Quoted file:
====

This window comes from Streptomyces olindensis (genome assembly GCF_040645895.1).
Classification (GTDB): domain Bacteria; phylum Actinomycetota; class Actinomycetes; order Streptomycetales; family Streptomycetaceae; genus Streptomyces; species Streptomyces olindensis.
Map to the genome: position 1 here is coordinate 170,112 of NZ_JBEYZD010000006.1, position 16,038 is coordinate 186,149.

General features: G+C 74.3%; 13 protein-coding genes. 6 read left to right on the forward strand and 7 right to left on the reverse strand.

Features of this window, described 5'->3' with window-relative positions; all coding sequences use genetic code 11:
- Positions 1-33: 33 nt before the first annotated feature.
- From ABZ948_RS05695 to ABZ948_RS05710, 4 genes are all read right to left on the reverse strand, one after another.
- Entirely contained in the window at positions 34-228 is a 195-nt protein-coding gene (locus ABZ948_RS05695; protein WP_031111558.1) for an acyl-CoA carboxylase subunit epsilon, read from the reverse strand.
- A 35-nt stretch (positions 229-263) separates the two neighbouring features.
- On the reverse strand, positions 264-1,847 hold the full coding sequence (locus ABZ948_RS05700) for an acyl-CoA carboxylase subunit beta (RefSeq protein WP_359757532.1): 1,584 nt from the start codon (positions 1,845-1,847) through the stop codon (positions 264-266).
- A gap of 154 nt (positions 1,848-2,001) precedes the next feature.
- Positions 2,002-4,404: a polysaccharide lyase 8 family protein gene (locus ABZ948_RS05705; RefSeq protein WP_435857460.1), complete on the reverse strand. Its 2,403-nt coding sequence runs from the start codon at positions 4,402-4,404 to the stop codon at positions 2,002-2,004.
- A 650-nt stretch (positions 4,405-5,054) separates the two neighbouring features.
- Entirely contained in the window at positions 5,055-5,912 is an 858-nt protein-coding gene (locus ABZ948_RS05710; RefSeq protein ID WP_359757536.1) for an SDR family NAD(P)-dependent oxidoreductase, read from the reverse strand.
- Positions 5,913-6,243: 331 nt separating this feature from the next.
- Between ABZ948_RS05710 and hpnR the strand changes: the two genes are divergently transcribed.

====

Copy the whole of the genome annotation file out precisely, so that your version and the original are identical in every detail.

This window comes from Streptomyces olindensis (genome assembly GCF_040645895.1).
Classification (GTDB): domain Bacteria; phylum Actinomycetota; class Actinomycetes; order Streptomycetales; family Streptomycetaceae; genus Streptomyces; species Streptomyces olindensis.
Map to the genome: position 1 here is coordinate 170,112 of NZ_JBEYZD010000006.1, position 16,038 is coordinate 186,149.

General features: G+C 74.3%; 13 protein-coding genes. 6 read left to right on the forward strand and 7 right to left on the reverse strand.

Features of this window, described 5'->3' with window-relative positions; all coding sequences use genetic code 11:
- Positions 1-33: 33 nt before the first annotated feature.
- From ABZ948_RS05695 to ABZ948_RS05710, 4 genes are all read right to left on the reverse strand, one after another.
- Entirely contained in the window at positions 34-228 is a 195-nt protein-coding gene (locus ABZ948_RS05695; protein WP_031111558.1) for an acyl-CoA carboxylase subunit epsilon, read from the reverse strand.
- A 35-nt stretch (positions 229-263) separates the two neighbouring features.
- On the reverse strand, positions 264-1,847 hold the full coding sequence (locus ABZ948_RS05700) for an acyl-CoA carboxylase subunit beta (RefSeq protein WP_359757532.1): 1,584 nt from the start codon (positions 1,845-1,847) through the stop codon (positions 264-266).
- A gap of 154 nt (positions 1,848-2,001) precedes the next feature.
- Positions 2,002-4,404: a polysaccharide lyase 8 family protein gene (locus ABZ948_RS05705; RefSeq protein WP_435857460.1), complete on the reverse strand. Its 2,403-nt coding sequence runs from the start codon at positions 4,402-4,404 to the stop codon at positions 2,002-2,004.
- A 650-nt stretch (positions 4,405-5,054) separates the two neighbouring features.
- Entirely contained in the window at positions 5,055-5,912 is an 858-nt protein-coding gene (locus ABZ948_RS05710; RefSeq protein ID WP_359757536.1) for an SDR family NAD(P)-dependent oxidoreductase, read from the reverse strand.
- Positions 5,913-6,243: 331 nt separating this feature from the next.
- Between ABZ948_RS05710 and hpnR the strand changes: the two genes are divergently transcribed.